Very sad to see buildings like these being torn down. We can only hope that more of them will be protected in the future as smart cities and towns realize the community value historic properties bring.

Mar 24, 2011 07:02 PM #6
Rainmaker
120,300
Sara Goodwin
Ashcroft & Associates - Portland, OR
Portland, Oregon Appraiser

Jesse, I think you're correct.  Historic properties have more restrictions, but also are better protected these days. 

Richard - It's ashame that the decades that had the blandest architecture were the decades that were most prone to replace the classics.

Hi Orlando ~  I've seen some pretty reasonable, yet modest houses being torn down to be replaced with townhouses or whatever zoning will currently handle.  Sad.

Mar 29, 2011 04:33 PM #7
Rainer
21,292
Mike Lay
Appraisal House Texas - Austin, TX

I agree, homes like that should be protected!!  But sometimes the local Historical Commissions (or as it is know here in Austin, the "Hysterical Commission") goes way overboard.  A friend bought a house to remodel that had been on the market for a year, was a total junker, no redeeming qualities or architectural significance.  However, the neighbor decided he didn't want all that noise from new construction, so he petitioned the HC that the house should be designated as historical.  The reason?  Back in the 1920's, a "treasured" principal at a nearby elementary school MIGHT have lived there.  Yes, that is all.  And that took over a year to resolve. 

Homes like the one in the picture are pieces of art, and should be kept as such.  But sometimes "old" does not equal "historical".  As my dad says, "they made junk back then, too." 

Mar 29, 2011 04:36 PM #8
Rainer
64,435
Brett Reichel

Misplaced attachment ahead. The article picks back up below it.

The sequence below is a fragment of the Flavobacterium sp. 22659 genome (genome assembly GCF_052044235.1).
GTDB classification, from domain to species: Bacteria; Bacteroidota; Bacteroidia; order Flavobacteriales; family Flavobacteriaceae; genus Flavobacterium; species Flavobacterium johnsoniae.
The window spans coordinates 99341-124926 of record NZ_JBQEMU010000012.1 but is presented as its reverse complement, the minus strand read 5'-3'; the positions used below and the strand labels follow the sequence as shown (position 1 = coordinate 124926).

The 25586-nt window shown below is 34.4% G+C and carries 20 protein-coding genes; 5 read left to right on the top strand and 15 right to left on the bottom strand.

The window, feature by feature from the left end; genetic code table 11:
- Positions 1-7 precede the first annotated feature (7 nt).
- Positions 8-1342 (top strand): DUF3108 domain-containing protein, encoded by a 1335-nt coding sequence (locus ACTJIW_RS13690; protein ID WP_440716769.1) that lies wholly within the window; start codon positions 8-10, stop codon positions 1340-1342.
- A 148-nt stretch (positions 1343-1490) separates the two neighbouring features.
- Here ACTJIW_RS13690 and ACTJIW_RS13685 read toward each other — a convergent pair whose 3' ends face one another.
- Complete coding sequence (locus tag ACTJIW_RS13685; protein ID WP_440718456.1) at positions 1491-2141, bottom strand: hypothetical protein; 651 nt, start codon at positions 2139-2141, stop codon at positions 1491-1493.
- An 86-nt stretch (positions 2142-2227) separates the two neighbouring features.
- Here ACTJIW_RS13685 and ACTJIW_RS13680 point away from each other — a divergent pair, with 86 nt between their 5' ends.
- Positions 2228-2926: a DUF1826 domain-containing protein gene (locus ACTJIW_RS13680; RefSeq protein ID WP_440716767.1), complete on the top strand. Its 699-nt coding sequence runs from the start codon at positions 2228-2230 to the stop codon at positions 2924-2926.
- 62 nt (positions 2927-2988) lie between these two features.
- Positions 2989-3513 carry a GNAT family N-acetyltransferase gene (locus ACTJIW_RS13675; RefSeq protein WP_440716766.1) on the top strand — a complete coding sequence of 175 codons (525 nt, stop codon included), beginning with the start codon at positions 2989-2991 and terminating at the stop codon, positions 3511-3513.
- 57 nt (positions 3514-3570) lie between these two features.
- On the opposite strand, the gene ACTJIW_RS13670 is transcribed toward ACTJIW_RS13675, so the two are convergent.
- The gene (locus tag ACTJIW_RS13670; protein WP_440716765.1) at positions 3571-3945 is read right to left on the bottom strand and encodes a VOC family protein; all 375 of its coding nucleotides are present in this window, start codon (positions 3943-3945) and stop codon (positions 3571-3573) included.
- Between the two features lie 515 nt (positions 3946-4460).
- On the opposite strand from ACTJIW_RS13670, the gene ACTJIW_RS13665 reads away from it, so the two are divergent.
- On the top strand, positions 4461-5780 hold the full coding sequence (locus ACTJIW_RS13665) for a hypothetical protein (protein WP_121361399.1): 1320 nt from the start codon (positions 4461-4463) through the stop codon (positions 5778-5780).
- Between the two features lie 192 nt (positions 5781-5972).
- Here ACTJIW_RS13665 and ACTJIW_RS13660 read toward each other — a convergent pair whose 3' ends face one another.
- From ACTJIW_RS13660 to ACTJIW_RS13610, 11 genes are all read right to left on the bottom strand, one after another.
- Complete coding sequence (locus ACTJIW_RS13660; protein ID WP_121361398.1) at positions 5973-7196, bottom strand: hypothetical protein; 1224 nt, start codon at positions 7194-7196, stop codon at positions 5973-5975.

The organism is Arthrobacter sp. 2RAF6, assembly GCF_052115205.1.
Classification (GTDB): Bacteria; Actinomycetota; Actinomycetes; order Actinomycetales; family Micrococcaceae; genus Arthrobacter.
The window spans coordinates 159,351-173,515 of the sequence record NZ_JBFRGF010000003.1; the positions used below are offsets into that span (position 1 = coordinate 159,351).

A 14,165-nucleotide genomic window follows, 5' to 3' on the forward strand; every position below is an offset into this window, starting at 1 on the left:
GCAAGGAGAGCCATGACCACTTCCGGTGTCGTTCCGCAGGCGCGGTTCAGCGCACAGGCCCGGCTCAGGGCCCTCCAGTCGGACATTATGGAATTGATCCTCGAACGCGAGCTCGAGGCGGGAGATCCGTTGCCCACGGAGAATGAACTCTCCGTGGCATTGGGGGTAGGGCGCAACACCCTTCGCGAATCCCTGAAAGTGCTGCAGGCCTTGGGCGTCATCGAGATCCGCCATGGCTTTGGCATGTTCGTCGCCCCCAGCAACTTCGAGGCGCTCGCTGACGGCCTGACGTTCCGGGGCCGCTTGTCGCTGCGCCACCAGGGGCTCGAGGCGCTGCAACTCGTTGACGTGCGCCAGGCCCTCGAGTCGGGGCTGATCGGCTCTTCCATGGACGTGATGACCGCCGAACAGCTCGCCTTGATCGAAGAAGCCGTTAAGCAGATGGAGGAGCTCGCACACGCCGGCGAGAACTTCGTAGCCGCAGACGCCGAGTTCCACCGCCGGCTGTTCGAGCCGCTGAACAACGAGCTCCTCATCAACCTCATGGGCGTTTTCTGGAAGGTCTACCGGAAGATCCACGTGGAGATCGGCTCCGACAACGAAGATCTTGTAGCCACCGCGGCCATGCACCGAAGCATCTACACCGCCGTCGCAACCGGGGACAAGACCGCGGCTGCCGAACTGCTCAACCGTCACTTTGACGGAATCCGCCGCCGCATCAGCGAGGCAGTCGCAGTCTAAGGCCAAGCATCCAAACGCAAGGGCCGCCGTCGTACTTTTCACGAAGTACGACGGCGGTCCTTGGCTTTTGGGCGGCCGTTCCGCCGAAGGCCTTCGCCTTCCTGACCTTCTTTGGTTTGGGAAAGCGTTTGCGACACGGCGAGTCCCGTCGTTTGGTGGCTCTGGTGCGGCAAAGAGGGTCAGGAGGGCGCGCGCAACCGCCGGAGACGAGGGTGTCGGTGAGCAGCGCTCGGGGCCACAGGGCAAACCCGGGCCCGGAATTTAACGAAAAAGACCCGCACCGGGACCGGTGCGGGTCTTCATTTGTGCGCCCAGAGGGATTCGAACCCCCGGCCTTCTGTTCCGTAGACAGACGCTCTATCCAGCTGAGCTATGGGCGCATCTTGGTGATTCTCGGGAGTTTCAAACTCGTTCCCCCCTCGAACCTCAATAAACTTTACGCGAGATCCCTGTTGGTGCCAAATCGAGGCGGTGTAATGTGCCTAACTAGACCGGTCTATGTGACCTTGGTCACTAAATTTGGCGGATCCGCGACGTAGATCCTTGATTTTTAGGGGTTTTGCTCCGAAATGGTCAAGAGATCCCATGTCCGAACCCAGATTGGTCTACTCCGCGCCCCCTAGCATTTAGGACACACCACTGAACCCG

Homebridge Financial Services - Rancho Cucamonga, CA
MLO 210215

Too bad they didn't move it....

Apr 01, 2011 01:02 PM #9
Rainmaker
120,300
Sara Goodwin
Ashcroft & Associates - Portland, OR
Portland, Oregon Appraiser

Hi Mike - Is there a tax abatement on your historically registered homes? 

We have the most incredible fixer victorian down the street.  A contractor bought it as his primary residence three or so years ago.  Every dry season (about 30 days a year around here) I drive by that monster in hopes of seeing it finally getting a new coat of paint.  I think what is taking the owners so long is the color debate for historical houses.

Brett - There have been several historical properties around here over the years that have been free if not close to free for anyone who would move them to a new location.  I have an old post in regards to an entire neighborhood up for grabs (click here).  I remember the huge road block for the removal of these houses was that they wanted them to stay within one or two miles of their original site.   This is an area that's nearly all built up (or swamp lands).

 

Apr 06, 2011 08:06 AM #10
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Rainmaker
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Sara Goodwin

Portland, Oregon Appraiser